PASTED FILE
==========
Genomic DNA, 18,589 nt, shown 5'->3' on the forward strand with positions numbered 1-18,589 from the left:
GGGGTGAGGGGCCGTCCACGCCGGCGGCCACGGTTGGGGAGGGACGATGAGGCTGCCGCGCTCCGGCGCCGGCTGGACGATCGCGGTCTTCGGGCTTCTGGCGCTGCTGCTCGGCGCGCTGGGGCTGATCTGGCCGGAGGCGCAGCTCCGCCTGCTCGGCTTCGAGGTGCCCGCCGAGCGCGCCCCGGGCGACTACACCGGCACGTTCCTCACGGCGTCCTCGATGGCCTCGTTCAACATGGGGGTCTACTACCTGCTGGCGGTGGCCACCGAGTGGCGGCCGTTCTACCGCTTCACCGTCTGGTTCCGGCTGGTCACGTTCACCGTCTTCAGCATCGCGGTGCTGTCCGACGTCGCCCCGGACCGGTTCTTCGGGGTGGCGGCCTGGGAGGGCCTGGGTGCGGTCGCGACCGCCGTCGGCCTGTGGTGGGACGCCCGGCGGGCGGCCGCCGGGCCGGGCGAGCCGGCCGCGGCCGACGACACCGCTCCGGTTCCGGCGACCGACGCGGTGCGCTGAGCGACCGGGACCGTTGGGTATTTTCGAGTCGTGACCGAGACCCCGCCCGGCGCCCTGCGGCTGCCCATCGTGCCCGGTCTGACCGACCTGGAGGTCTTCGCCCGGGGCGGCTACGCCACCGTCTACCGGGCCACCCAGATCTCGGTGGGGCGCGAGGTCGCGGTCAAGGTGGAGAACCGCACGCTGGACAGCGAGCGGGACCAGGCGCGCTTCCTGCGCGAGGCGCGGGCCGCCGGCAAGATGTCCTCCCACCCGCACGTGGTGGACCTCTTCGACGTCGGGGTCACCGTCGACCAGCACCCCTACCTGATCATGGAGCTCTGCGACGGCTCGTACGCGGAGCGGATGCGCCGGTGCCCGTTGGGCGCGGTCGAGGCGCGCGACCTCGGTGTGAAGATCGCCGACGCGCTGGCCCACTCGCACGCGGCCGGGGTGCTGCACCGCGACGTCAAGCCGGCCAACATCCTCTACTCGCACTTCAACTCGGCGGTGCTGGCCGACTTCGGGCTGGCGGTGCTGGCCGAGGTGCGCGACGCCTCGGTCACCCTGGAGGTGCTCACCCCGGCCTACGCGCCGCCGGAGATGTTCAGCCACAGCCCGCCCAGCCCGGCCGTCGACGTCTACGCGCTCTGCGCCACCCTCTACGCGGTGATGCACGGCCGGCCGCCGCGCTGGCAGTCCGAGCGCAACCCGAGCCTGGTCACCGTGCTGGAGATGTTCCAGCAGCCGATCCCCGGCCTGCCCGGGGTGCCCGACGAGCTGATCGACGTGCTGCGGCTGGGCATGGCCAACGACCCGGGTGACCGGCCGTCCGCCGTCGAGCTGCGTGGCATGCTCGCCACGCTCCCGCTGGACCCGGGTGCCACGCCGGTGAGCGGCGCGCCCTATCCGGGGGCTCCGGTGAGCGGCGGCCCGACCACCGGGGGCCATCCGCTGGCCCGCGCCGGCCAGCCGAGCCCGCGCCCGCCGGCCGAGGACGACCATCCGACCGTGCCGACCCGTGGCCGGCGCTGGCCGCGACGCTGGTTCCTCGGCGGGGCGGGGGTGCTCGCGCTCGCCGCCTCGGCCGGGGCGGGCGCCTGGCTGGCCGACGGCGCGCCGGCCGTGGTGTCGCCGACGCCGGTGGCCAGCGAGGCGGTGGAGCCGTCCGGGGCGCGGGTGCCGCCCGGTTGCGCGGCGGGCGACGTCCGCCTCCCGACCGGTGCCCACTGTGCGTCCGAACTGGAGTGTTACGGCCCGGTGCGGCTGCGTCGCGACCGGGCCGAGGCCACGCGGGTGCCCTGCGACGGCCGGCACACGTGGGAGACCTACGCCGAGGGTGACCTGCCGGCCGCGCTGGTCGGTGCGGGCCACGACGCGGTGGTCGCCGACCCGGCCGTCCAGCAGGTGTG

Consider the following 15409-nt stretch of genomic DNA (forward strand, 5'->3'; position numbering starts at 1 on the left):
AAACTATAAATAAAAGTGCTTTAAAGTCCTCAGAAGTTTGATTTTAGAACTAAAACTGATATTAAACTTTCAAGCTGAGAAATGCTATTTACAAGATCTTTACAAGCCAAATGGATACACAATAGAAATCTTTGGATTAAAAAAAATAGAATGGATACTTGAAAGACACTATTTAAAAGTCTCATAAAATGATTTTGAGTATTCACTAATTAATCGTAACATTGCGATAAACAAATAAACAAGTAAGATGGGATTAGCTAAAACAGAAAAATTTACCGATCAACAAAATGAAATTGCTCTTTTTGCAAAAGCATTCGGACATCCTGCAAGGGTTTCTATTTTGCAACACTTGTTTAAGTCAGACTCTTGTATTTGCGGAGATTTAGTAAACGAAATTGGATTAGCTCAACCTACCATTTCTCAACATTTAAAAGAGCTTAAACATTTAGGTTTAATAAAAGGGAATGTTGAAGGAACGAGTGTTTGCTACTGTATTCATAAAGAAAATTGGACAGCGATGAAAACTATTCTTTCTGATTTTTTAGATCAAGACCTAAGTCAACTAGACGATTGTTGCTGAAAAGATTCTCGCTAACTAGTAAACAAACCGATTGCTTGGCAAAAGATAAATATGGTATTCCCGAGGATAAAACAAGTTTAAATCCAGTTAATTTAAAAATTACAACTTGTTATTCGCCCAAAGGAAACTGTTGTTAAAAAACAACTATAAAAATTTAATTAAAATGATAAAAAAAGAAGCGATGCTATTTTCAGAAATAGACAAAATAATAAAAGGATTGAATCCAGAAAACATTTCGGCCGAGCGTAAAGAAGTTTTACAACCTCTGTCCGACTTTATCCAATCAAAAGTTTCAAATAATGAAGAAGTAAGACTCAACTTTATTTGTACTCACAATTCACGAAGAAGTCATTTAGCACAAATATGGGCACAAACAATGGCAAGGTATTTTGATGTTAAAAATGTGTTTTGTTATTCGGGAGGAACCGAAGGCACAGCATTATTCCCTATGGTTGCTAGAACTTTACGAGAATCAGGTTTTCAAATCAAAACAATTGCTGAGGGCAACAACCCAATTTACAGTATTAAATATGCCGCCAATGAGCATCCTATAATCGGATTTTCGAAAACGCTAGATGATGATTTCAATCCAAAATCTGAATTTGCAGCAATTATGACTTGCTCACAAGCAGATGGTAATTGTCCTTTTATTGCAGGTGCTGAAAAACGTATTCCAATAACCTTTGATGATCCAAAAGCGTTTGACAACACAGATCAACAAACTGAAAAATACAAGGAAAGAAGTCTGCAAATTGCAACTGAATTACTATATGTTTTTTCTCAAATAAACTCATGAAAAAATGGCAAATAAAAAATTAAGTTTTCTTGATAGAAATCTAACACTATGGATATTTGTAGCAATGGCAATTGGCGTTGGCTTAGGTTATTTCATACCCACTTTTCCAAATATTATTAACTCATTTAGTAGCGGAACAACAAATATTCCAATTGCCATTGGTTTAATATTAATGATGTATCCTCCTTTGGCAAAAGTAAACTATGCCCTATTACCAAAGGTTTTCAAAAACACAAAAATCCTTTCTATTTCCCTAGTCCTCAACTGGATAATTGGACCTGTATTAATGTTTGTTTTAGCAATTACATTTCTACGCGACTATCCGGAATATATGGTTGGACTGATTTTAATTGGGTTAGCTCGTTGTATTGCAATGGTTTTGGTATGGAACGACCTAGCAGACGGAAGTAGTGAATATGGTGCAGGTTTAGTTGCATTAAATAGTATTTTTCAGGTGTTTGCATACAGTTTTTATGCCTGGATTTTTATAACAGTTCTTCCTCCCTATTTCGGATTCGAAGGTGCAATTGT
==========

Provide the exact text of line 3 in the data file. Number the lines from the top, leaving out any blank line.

Consider the following 15409-nt stretch of genomic DNA (forward strand, 5'->3'; position numbering starts at 1 on the left):